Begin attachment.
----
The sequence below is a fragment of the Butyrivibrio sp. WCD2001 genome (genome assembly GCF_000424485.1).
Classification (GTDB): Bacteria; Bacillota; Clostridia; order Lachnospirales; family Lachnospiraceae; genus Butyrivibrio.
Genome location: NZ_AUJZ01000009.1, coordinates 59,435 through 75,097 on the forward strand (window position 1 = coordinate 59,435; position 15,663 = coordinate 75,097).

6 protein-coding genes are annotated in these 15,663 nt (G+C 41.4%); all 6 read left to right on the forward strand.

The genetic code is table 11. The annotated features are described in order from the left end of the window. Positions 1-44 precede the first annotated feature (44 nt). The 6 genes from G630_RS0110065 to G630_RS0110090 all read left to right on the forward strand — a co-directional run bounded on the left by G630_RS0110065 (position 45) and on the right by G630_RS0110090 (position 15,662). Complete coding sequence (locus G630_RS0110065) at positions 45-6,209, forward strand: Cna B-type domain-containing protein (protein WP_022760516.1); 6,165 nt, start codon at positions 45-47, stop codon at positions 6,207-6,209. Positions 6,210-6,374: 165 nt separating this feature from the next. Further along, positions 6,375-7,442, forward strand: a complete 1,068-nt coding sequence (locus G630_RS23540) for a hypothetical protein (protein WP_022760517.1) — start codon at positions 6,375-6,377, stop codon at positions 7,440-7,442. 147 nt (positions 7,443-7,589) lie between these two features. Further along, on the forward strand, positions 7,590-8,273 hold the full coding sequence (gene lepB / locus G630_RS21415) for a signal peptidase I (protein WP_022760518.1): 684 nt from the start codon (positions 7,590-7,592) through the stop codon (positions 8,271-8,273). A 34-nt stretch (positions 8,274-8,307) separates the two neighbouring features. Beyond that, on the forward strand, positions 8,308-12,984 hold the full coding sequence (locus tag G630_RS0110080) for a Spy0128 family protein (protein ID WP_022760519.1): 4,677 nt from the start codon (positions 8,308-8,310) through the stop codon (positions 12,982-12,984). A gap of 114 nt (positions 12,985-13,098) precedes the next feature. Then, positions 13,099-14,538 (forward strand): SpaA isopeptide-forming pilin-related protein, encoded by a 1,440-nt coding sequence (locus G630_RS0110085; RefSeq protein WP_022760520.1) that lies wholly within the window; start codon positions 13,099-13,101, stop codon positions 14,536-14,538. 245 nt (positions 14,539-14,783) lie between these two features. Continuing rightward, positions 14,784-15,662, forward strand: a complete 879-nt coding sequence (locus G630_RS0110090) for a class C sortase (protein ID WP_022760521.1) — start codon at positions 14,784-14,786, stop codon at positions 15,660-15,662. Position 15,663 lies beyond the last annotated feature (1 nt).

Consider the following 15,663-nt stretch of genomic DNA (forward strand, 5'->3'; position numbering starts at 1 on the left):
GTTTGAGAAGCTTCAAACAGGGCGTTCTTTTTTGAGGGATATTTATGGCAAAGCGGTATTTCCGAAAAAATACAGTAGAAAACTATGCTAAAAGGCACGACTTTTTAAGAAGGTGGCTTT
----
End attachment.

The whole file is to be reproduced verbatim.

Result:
The sequence below is a fragment of the Butyrivibrio sp. WCD2001 genome (genome assembly GCF_000424485.1).
Classification (GTDB): Bacteria; Bacillota; Clostridia; order Lachnospirales; family Lachnospiraceae; genus Butyrivibrio.
Genome location: NZ_AUJZ01000009.1, coordinates 59,435 through 75,097 on the forward strand (window position 1 = coordinate 59,435; position 15,663 = coordinate 75,097).

6 protein-coding genes are annotated in these 15,663 nt (G+C 41.4%); all 6 read left to right on the forward strand.

The genetic code is table 11. The annotated features are described in order from the left end of the window. Positions 1-44 precede the first annotated feature (44 nt). The 6 genes from G630_RS0110065 to G630_RS0110090 all read left to right on the forward strand — a co-directional run bounded on the left by G630_RS0110065 (position 45) and on the right by G630_RS0110090 (position 15,662). Complete coding sequence (locus G630_RS0110065) at positions 45-6,209, forward strand: Cna B-type domain-containing protein (protein WP_022760516.1); 6,165 nt, start codon at positions 45-47, stop codon at positions 6,207-6,209. Positions 6,210-6,374: 165 nt separating this feature from the next. Further along, positions 6,375-7,442, forward strand: a complete 1,068-nt coding sequence (locus G630_RS23540) for a hypothetical protein (protein WP_022760517.1) — start codon at positions 6,375-6,377, stop codon at positions 7,440-7,442. 147 nt (positions 7,443-7,589) lie between these two features. Further along, on the forward strand, positions 7,590-8,273 hold the full coding sequence (gene lepB / locus G630_RS21415) for a signal peptidase I (protein WP_022760518.1): 684 nt from the start codon (positions 7,590-7,592) through the stop codon (positions 8,271-8,273). A 34-nt stretch (positions 8,274-8,307) separates the two neighbouring features. Beyond that, on the forward strand, positions 8,308-12,984 hold the full coding sequence (locus tag G630_RS0110080) for a Spy0128 family protein (protein ID WP_022760519.1): 4,677 nt from the start codon (positions 8,308-8,310) through the stop codon (positions 12,982-12,984). A gap of 114 nt (positions 12,985-13,098) precedes the next feature. Then, positions 13,099-14,538 (forward strand): SpaA isopeptide-forming pilin-related protein, encoded by a 1,440-nt coding sequence (locus G630_RS0110085; RefSeq protein WP_022760520.1) that lies wholly within the window; start codon positions 13,099-13,101, stop codon positions 14,536-14,538. 245 nt (positions 14,539-14,783) lie between these two features. Continuing rightward, positions 14,784-15,662, forward strand: a complete 879-nt coding sequence (locus G630_RS0110090) for a class C sortase (protein ID WP_022760521.1) — start codon at positions 14,784-14,786, stop codon at positions 15,660-15,662. Position 15,663 lies beyond the last annotated feature (1 nt).

Consider the following 15,663-nt stretch of genomic DNA (forward strand, 5'->3'; position numbering starts at 1 on the left):
GTTTGAGAAGCTTCAAACAGGGCGTTCTTTTTTGAGGGATATTTATGGCAAAGCGGTATTTCCGAAAAAATACAGTAGAAAACTATGCTAAAAGGCACGACTTTTTAAGAAGGTGGCTTT